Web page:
Before we jump into the integration and quarterly results, let me talk a little about HGV Max, our newly launched membership program and what it means for us. HGV Max is a key to unlocking and evolving our membership into an immersive platform of experiences where owners can choose their own adventure based on their leisure needs and life stage through a simplified and flexible customer engagement model and under the unified promise of the Hilton Grand Vacations service excellence. With HGV Max, members will be able to access a broader range of experiences and services through our new Max point system, including the entire network of destinations and more than 150 properties across North America, Japan, and Europe; our ultimate access portfolio of curated experiences selected and offered to our members based on their preferences and use occasions; and an ecosystem of partners ranging from complementary travel providers to lifestyle brands, where owners can use their points and enjoy exclusive benefits; matching held monitor status; and a new set of exclusive benefits for stays at Hilton Hotels, which is our owner’s preferred travel accommodation options after our properties. The customer experience is designed with feedback from our owners in mind, keeping the best of legacy HGV and Diamond’s programs and enhancing the whole value proposition by creating more flexibility and point usage, adding compelling new ownership tiers to incentify more engagement at key points in the owner life cycle and simplifying the transaction process by bundling annual fees.

This new program provides compelling and differentiated value, and we’re confident that in addition to new buyers, many existing owners will decide to become Max members. The enhanced value proposition will also allow us to meet the needs of a broader set of customers. We started offering Max on April 4th in all of our HGV sales centers and 13 rebranded Diamond sales centers. For reference, those locations generated nearly $2 billion in contract sales in 2019, or 85% of the pro forma combined contract sales produced that year.

We’ll continue making progress through the second quarter, adding new markets like Lake Tahoe and Palm Desert, California, and Kitty Hawk in North Carolina. And going forward, all new buyers and owners purchases and rebranded sales centers will automatically become Max members. We expect to have full program usage available for members by later this summer. And by year-end, we’ll have all of our sales centers rebranded to have Max available across our entire distribution network, which is well ahead of the schedule that we contemplated in our acquisition proxy materials.

I’m proud of our team for their efforts, particularly in light of the tight supply chain environment. Recall that rebranding the Diamond sales centers is the primary driver to unlocking our revenue synergies because it enables us to sell both HGV Max across all three of our brand collections. Turning to the rebranding of our properties. In April, we opened our first five Hilton Vacation Club Collection resorts in new markets of Scottsdale, Sedona, Winesburg, and Virginia Beach as well is in our existing Orlando market.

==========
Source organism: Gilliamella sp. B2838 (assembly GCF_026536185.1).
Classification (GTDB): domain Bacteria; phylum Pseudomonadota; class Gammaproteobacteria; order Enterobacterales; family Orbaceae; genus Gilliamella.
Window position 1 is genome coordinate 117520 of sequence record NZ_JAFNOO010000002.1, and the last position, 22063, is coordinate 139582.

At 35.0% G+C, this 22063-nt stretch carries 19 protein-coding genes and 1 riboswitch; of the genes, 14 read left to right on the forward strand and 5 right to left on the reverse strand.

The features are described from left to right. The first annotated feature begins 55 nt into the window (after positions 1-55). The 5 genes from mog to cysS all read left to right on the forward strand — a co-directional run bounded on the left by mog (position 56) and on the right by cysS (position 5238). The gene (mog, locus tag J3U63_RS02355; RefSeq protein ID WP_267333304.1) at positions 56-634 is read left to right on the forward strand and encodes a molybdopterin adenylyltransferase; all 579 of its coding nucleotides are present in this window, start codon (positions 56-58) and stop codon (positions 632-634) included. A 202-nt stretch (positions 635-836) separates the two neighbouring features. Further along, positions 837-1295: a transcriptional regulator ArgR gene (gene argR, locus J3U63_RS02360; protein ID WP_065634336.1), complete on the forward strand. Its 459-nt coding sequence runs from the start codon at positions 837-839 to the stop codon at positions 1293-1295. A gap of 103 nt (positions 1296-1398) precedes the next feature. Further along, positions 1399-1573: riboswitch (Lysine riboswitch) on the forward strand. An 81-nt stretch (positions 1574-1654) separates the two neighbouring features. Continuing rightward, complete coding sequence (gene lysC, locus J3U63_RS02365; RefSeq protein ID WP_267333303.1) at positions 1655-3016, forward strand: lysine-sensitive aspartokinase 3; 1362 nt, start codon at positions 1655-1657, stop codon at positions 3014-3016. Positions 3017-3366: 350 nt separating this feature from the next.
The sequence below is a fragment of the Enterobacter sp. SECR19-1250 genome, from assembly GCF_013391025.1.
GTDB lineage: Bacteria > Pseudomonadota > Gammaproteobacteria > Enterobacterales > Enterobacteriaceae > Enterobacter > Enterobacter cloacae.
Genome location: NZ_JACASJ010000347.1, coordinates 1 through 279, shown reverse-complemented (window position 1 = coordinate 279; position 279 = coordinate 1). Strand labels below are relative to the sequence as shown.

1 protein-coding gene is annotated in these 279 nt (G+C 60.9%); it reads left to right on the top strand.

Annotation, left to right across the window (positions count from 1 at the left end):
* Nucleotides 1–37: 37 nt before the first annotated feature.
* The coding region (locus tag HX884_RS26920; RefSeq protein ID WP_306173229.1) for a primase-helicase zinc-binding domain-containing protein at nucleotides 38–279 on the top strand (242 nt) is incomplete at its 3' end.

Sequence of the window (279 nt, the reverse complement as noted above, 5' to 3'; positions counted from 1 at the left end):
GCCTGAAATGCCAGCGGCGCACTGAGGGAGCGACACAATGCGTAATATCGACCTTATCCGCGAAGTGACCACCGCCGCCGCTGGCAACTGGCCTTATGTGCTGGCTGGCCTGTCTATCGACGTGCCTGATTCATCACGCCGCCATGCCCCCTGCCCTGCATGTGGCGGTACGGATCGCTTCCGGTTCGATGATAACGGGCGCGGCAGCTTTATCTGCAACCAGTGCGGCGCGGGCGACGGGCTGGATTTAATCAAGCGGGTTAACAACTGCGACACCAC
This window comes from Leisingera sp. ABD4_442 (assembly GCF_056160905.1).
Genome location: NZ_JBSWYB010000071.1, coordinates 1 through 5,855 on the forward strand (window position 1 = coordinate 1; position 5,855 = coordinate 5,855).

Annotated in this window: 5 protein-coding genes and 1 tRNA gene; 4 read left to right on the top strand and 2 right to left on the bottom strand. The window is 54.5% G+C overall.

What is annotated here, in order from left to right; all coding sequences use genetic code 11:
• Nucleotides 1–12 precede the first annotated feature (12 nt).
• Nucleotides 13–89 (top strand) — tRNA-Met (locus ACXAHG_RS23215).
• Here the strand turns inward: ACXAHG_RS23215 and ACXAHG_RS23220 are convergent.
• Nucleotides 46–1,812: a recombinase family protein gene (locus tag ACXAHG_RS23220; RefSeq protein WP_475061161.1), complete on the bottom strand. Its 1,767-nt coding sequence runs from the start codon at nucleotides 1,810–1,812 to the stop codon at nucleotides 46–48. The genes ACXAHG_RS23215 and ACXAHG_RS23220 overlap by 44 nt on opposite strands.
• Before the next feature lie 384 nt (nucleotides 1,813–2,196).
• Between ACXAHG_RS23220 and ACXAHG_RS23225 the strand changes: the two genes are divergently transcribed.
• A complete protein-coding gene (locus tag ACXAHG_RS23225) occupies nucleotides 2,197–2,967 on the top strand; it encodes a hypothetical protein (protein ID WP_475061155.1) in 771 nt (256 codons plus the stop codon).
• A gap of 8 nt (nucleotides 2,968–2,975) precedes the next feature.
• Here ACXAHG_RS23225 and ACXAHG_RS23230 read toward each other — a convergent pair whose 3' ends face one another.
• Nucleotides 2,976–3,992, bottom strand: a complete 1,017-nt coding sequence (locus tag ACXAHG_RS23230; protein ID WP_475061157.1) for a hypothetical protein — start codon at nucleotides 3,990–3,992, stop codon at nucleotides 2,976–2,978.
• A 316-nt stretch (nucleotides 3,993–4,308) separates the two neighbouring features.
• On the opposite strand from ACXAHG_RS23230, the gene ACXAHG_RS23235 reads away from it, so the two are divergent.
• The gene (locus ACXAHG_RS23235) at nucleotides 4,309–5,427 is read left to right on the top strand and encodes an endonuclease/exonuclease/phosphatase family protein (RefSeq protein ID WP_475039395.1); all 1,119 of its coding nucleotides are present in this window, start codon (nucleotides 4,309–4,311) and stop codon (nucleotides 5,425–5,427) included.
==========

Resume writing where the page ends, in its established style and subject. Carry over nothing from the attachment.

We’ve heard great feedback from our guests, and we’ve seen a nice pickup in our forward ADRs and booking activities at the rebranded locations. Those resorts are also now part of the Hilton Honors network and are available to book through hilton.com. We’re already capturing some of the synergies from the rebranding efforts as we move away from Diamond’s third-party-centric platform and onto hilton.com. We expect to see similar benefits with several more properties planned for rebrand in the second quarter, and we remain on track to meet our goal of having over one-third of our identified keys rebranded by the end of this year.

We’ve also made solid progress on our cost synergies, ending the quarter at a run rate of $120 million in savings versus the $74 million run rate last quarter. And we’ve identified an additional $25 million of synergies, bringing our total cost synergy target to $150 million. And finally, as you recall from last quarter, we’ve seen success out of the gate with our Ultimate Access experiential platform. We’ve continued to receive positive feedback and inbound requests from our members about the offering.

As we roll out Ultimate Access to our entire member base, we think it will not only enhance our overall experience, but it will provide us with additional consumer data that will allow us to further tailor the events we offer and the tour guests we select. So overall, I’m very pleased with how our integration has progressed and the work our teams have been doing in a relatively short period of time. Now let’s take a look at this quarter’s performance. Contract sales for the quarter were $509 million or 96% of 2019’s pro forma combined sales.

Legacy HGV showed further recovery in contract sales for the fourth quarter. And Diamond finished with contract sales a couple of points ahead of 2019’s level, a marked improvement from Q4. Last quarter, I mentioned that we had a lot of heavy lifting from a personal perspective at Diamond, and today’s results show how well they’ve adapted to those integration changes as well as how quickly they come together as part of HGV’s team. Looking at demand indicators.